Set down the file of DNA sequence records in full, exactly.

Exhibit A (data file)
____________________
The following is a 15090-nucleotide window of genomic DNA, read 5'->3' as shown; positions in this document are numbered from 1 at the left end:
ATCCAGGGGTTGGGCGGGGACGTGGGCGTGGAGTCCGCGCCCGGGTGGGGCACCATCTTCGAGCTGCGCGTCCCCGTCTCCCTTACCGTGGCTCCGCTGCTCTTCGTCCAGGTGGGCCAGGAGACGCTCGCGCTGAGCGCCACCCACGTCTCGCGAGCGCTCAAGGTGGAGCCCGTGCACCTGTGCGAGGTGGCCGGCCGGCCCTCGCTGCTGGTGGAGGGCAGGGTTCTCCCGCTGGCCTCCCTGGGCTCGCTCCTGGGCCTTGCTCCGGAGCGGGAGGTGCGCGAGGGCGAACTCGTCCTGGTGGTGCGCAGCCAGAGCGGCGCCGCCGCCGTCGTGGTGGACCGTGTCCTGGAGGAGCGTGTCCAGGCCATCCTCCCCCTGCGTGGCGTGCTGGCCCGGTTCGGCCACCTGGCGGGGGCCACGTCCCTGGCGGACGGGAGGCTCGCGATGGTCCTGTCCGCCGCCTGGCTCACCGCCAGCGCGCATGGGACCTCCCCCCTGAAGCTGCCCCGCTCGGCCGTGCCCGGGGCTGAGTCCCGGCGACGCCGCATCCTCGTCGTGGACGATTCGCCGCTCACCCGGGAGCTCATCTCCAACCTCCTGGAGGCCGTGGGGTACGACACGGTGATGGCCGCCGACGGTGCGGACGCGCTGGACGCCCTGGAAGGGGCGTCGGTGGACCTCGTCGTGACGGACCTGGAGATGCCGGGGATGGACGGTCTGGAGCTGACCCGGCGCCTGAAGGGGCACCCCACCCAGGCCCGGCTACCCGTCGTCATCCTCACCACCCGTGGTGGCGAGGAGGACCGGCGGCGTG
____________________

The following is a 15090-nucleotide window of genomic DNA, read 5'->3' as shown; positions in this document are numbered from 1 at the left end:
ATCCAGGGGTTGGGCGGGGACGTGGGCGTGGAGTCCGCGCCCGGGTGGGGCACCATCTTCGAGCTGCGCGTCCCCGTCTCCCTTACCGTGGCTCCGCTGCTCTTCGTCCAGGTGGGCCAGGAGACGCTCGCGCTGAGCGCCACCCACGTCTCGCGAGCGCTCAAGGTGGAGCCCGTGCACCTGTGCGAGGTGGCCGGCCGGCCCTCGCTGCTGGTGGAGGGCAGGGTTCTCCCGCTGGCCTCCCTGGGCTCGCTCCTGGGCCTTGCTCCGGAGCGGGAGGTGCGCGAGGGCGAACTCGTCCTGGTGGTGCGCAGCCAGAGCGGCGCCGCCGCCGTCGTGGTGGACCGTGTCCTGGAGGAGCGTGTCCAGGCCATCCTCCCCCTGCGTGGCGTGCTGGCCCGGTTCGGCCACCTGGCGGGGGCCACGTCCCTGGCGGACGGGAGGCTCGCGATGGTCCTGTCCGCCGCCTGGCTCACCGCCAGCGCGCATGGGACCTCCCCCCTGAAGCTGCCCCGCTCGGCCGTGCCCGGGGCTGAGTCCCGGCGACGCCGCATCCTCGTCGTGGACGATTCGCCGCTCACCCGGGAGCTCATCTCCAACCTCCTGGAGGCCGTGGGGTACGACACGGTGATGGCCGCCGACGGTGCGGACGCGCTGGACGCCCTGGAAGGGGCGTCGGTGGACCTCGTCGTGACGGACCTGGAGATGCCGGGGATGGACGGTCTGGAGCTGACCCGGCGCCTGAAGGGGCACCCCACCCAGGCCCGGCTACCCGTCGTCATCCTCACCACCCGTGGTGGCGAGGAGGACCGGCGGCGTG